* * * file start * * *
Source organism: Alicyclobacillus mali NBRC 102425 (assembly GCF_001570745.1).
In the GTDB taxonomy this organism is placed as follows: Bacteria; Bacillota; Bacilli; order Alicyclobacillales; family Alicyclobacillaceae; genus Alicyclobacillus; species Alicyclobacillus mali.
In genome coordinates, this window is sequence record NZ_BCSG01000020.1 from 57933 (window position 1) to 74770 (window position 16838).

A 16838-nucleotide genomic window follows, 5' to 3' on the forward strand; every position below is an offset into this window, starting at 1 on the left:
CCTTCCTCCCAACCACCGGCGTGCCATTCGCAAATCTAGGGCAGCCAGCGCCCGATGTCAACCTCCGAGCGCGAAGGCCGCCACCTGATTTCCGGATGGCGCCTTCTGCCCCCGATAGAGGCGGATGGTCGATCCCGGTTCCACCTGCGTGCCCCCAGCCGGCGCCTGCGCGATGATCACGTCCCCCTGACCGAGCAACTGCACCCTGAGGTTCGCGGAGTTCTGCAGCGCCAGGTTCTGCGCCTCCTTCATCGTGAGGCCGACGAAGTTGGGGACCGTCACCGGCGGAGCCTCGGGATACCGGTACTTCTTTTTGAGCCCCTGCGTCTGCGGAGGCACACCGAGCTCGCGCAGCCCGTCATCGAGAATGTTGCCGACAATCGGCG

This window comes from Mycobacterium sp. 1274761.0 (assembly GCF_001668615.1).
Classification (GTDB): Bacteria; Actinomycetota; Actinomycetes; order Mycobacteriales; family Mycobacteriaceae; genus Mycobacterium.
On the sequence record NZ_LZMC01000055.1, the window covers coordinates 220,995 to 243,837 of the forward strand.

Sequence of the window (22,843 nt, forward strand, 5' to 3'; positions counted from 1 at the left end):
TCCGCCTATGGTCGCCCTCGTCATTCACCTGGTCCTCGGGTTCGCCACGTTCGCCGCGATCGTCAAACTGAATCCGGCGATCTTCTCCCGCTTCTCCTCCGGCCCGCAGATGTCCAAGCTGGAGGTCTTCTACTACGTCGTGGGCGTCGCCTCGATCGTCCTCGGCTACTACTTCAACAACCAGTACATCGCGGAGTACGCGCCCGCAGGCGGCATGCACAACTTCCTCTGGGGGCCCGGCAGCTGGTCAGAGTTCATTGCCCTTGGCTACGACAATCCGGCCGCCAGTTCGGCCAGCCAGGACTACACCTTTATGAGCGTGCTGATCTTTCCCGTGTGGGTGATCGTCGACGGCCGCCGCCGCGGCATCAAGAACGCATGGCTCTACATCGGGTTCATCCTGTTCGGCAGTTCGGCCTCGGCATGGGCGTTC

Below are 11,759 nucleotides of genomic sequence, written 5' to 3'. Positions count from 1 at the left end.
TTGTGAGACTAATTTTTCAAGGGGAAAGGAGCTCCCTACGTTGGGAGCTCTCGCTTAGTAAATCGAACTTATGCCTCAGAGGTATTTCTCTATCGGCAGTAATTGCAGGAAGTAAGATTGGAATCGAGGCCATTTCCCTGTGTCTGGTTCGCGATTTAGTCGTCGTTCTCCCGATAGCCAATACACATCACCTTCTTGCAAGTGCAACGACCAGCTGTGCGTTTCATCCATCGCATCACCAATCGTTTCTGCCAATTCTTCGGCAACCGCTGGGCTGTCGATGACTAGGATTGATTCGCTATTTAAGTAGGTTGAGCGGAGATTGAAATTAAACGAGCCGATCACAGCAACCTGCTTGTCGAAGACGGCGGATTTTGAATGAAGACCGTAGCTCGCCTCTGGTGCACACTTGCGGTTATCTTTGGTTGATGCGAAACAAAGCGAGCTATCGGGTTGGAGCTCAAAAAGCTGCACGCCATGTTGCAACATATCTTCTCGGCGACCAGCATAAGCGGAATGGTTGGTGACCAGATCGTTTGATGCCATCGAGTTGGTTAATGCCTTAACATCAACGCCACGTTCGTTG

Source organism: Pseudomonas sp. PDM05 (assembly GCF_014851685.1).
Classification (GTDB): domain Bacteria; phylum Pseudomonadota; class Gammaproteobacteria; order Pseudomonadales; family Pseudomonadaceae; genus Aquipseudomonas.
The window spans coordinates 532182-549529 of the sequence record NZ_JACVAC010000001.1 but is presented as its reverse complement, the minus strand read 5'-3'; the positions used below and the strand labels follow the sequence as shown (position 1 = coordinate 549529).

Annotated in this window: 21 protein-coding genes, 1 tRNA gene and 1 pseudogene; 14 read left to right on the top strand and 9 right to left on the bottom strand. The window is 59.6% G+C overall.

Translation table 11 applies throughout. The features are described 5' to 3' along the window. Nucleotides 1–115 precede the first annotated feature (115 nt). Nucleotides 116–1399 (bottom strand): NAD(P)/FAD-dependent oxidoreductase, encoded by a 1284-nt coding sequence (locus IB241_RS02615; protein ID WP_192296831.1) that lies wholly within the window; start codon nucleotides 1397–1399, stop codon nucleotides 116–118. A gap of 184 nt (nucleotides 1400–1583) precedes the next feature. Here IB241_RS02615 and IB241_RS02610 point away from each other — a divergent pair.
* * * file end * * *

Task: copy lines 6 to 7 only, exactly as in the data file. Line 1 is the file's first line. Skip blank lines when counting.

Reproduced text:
This window comes from Mycobacterium sp. 1274761.0 (assembly GCF_001668615.1).
Classification (GTDB): Bacteria; Actinomycetota; Actinomycetes; order Mycobacteriales; family Mycobacteriaceae; genus Mycobacterium.